The brain operates everything and in the evenings like any piece of machinery its tired. We turn the telly up a little louder as we can’t hear so well and we lose the ability to make decisions about what to eat, we are slowing down.
To relax you might look at your Facebook account, however the same process required to read an email is the same process as to look at your social media. The brain machine has the functionality to read whether it be work or not work. The mechanics cannot differentiate the same psychological activity whatever you are reading. If you are tired the topic won’t make a difference the machine is operating slower.
We need to maintain the brain as we would any other piece of machinery. Your car is serviced and requires an MOT, how much love and care do you give your brain:-
- Stare into space – give it a break
- Drink lots of water
- Eat the right food
- Keep up the agility – do a sudoko
- Limit screen time
- Physical activity
- Rest it – lots of sleep
Look after your brain this week and for a nugget workshop please do look at our website www.nuggetsoflearning.co.uk or contact firstname.lastname@example.org
Too many things to do, and too many tasks and a shortage of time. We fall into the scarcity trap, which is where are cognitive bandwidth cannot process any more data. Long term memories are stored, but the short term space is limited. We make poor decisions if we have overload.
We need time to uncover and unwind, if we ruminate on the day it comes home with us. A psychologist, Zeigarnik explained how interrupted and uncompleted tasks stayed in the mind far longer than completed. The studies showed waiters remembered orders whilst the service was in progress when asked afterwards which orders belonged to which customers they were unable to recall. Tasks not finished fill the mind.
Multi tasking is not the answer as it takes 40% longer to complete a task if you have switched at some point. Doing two things at once is really bad for the concentration and quality will suffer. Studies in America suggest that speaking on your mobile phone whilst driving is as bad as being under the influence of alcohol.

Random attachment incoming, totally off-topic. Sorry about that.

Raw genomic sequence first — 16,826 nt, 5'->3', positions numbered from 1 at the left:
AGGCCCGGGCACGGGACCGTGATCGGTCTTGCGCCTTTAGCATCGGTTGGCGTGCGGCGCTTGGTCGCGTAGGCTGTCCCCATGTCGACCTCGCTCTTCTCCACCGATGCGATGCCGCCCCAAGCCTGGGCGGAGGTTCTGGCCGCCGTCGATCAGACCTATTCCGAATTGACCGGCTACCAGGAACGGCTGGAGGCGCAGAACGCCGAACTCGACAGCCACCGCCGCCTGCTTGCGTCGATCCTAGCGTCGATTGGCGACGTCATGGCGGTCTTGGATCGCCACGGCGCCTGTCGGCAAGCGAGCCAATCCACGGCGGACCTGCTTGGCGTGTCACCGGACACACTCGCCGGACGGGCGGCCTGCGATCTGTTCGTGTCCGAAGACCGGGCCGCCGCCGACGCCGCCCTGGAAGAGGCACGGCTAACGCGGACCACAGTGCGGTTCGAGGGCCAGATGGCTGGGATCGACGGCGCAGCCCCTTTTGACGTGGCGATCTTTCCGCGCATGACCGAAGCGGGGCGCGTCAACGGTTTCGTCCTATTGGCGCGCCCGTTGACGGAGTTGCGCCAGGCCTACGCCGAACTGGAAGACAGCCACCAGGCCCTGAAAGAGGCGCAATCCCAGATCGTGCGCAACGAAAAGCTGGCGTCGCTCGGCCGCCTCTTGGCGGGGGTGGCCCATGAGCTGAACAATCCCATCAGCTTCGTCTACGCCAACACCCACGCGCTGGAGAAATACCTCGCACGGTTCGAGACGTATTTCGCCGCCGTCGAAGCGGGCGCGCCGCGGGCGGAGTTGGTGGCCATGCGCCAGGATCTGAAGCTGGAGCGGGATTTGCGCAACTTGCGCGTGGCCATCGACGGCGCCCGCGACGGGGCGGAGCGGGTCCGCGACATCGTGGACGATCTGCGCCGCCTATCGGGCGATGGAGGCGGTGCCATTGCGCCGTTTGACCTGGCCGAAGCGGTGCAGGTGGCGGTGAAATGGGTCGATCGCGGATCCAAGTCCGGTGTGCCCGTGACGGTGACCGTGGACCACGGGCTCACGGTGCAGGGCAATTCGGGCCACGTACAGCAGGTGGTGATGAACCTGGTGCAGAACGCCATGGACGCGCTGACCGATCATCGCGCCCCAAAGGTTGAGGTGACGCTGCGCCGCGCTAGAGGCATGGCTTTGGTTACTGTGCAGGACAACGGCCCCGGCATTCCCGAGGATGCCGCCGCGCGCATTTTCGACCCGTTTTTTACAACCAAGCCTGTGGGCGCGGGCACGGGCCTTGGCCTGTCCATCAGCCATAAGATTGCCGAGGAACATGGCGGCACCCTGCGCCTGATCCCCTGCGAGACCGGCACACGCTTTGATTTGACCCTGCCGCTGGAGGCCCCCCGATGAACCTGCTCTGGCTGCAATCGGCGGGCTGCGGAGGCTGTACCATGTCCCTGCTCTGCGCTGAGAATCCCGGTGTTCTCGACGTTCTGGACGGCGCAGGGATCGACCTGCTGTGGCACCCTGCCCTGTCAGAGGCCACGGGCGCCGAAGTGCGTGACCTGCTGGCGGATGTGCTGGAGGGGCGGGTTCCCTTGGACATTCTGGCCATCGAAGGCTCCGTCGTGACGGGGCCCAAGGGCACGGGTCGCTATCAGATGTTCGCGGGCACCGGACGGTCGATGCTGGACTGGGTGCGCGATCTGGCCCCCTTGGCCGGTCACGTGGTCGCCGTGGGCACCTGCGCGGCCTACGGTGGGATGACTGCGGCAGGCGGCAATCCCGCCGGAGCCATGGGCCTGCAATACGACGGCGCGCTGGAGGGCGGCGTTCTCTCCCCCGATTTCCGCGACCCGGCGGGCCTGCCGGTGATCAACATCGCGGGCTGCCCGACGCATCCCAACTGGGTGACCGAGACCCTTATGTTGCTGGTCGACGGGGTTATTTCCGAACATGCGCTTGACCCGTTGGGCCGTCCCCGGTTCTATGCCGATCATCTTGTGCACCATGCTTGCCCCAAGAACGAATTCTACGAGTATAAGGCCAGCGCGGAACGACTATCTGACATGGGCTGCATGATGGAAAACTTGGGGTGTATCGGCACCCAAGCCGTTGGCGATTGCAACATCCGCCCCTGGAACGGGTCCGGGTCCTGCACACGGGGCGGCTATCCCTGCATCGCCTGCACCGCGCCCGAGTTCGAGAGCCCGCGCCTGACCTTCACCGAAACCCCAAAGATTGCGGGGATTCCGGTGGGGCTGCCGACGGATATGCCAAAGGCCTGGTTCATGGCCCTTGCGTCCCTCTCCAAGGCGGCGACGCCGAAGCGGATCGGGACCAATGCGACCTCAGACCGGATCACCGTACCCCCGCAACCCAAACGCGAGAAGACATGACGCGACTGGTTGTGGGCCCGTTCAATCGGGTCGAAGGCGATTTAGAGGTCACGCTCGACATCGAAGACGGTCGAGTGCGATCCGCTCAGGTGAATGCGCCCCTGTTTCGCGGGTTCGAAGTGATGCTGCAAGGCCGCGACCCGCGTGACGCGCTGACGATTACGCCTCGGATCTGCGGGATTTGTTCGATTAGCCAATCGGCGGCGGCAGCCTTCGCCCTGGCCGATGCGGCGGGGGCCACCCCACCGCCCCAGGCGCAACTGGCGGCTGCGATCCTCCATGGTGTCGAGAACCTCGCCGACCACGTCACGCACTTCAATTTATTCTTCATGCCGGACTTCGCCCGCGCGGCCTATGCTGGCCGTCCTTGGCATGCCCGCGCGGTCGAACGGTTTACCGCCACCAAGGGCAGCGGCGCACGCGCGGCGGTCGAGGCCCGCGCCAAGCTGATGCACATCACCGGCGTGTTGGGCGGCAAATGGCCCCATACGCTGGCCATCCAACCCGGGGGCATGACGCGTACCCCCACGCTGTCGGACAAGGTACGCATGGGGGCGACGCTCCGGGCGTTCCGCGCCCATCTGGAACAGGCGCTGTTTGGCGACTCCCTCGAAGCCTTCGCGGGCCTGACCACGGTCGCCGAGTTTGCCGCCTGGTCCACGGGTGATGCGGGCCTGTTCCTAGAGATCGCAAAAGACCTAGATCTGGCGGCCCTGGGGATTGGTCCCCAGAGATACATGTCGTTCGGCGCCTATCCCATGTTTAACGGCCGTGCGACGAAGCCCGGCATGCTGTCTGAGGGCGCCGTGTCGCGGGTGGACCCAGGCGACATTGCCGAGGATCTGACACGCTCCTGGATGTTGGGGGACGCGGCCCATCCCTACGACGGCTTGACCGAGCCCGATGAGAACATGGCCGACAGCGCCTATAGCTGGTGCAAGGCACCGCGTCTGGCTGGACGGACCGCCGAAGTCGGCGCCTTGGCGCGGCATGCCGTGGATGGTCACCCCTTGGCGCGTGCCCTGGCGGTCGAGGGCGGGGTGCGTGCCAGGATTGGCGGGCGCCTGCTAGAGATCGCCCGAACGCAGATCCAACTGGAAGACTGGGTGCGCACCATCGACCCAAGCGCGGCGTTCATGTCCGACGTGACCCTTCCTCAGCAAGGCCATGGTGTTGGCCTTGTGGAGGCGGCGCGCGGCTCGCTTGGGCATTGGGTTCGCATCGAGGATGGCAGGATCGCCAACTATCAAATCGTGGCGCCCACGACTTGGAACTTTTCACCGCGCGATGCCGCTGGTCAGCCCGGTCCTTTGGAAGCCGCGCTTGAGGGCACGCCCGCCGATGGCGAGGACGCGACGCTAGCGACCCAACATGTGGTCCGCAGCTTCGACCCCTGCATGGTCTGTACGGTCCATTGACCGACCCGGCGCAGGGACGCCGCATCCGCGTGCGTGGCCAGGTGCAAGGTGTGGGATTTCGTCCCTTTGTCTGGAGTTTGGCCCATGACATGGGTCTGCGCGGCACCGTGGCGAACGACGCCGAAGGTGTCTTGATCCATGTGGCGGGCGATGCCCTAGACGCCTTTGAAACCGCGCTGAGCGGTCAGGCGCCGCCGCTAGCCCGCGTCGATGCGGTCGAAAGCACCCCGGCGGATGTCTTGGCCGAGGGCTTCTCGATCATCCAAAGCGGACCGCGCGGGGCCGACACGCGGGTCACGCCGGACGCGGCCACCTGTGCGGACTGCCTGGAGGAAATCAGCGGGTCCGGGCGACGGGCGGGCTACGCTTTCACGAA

Some suggestions for protecting your bandwidth are:-
- cluster tasks – just do email and only email
- one task at a time
- book two meetings with yourself everyday 15mins at the start and 15mins at the end of the day
- complete your hardest task first thing when you have the most bandwidth
- never read emails before a meeting it will affect your bandwidth
People who fill their bandwidth are creating the illusion of efficiency, if you have checked your emails before going into the meeting your mind is in the email not the meeting. Management of your bandwidth will lead to greater accomplishments.
Replace the word busy and approach busy differently…
Please do contact nuggets for a workshop on managing bandwidth email@example.com
Our behaviour is a function of our decisions and choices not our conditions.
We have the freedom to choose our responses despite the circumstances. We will always have our own imagination, conscience as to what feels right or wrong and our very own independent will to choose.
Reactive people are:-
- driven by circumstances, conditions whether they be social or physical
- if the weather is good, they feel good, if the weather is bad they feel bad
- when people treat them well, they feel well, when people mistreat them they become defensive
- mistakes are blamed on others, rationalised as being inevitable
- focus on concerns
- use “have” language
Proactive people are:-
- driven by values
- carry their own weather, rain or shine
- mistakes are acknowledged instantly and corrected, and learnt from
- focus on things they can influence
- use language with choice
- Eleanor Roosevelt said “No-one can hurt you without your consent”
Our ability to live a life of choice is our ability to focus on what we can influence and not focus on the concerns we cannot change.
Please do contact nuggets for a workshop on Proactive Thinking firstname.lastname@example.org
When information needs to be given quickly, there is no better way than by email. Unfortunately, with the benefit of speed come some problems that are not always predictable. Employees need to all be consistent in the way they engage with email and ensure that it is true to the values of the organisation.
Overall you should lead your in-box rather than be led by it.
How to take control?
- Book an appointment with it
- Ring fence the time you spend on the email
- Create 3 subfolders and put a #before the title so that they stay at the top